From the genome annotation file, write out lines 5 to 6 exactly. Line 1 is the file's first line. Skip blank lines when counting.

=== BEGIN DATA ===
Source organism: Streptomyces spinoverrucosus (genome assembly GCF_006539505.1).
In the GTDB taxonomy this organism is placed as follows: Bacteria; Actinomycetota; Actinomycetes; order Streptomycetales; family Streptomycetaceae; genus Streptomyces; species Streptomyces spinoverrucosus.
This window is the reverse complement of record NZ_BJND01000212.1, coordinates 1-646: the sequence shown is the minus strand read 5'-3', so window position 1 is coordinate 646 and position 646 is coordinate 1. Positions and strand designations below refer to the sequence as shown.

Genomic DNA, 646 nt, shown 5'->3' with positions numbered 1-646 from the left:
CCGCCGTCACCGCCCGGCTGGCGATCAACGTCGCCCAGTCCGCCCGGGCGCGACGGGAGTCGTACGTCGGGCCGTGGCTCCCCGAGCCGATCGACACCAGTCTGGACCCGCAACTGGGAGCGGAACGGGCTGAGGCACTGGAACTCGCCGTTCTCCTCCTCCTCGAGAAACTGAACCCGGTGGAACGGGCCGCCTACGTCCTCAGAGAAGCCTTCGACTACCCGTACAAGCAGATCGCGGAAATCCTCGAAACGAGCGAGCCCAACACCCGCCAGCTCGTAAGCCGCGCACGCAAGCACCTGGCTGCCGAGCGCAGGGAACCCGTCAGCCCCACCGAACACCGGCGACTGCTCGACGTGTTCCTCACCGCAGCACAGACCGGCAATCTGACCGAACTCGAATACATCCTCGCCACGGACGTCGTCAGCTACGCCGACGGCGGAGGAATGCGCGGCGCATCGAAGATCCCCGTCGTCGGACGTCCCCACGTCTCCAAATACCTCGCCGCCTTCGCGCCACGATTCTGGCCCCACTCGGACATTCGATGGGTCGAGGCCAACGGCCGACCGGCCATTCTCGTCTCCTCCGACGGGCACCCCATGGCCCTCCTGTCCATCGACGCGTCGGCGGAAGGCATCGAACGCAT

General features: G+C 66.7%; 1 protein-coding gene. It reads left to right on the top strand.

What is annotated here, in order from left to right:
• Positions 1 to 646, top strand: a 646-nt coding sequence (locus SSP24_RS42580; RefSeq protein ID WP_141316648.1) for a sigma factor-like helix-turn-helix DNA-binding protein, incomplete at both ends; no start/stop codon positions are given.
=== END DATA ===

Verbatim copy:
CCGCCGTCACCGCCCGGCTGGCGATCAACGTCGCCCAGTCCGCCCGGGCGCGACGGGAGTCGTACGTCGGGCCGTGGCTCCCCGAGCCGATCGACACCAGTCTGGACCCGCAACTGGGAGCGGAACGGGCTGAGGCACTGGAACTCGCCGTTCTCCTCCTCCTCGAGAAACTGAACCCGGTGGAACGGGCCGCCTACGTCCTCAGAGAAGCCTTCGACTACCCGTACAAGCAGATCGCGGAAATCCTCGAAACGAGCGAGCCCAACACCCGCCAGCTCGTAAGCCGCGCACGCAAGCACCTGGCTGCCGAGCGCAGGGAACCCGTCAGCCCCACCGAACACCGGCGACTGCTCGACGTGTTCCTCACCGCAGCACAGACCGGCAATCTGACCGAACTCGAATACATCCTCGCCACGGACGTCGTCAGCTACGCCGACGGCGGAGGAATGCGCGGCGCATCGAAGATCCCCGTCGTCGGACGTCCCCACGTCTCCAAATACCTCGCCGCCTTCGCGCCACGATTCTGGCCCCACTCGGACATTCGATGGGTCGAGGCCAACGGCCGACCGGCCATTCTCGTCTCCTCCGACGGGCACCCCATGGCCCTCCTGTCCATCGACGCGTCGGCGGAAGGCATCGAACGCAT

General features: G+C 66.7%; 1 protein-coding gene. It reads left to right on the top strand.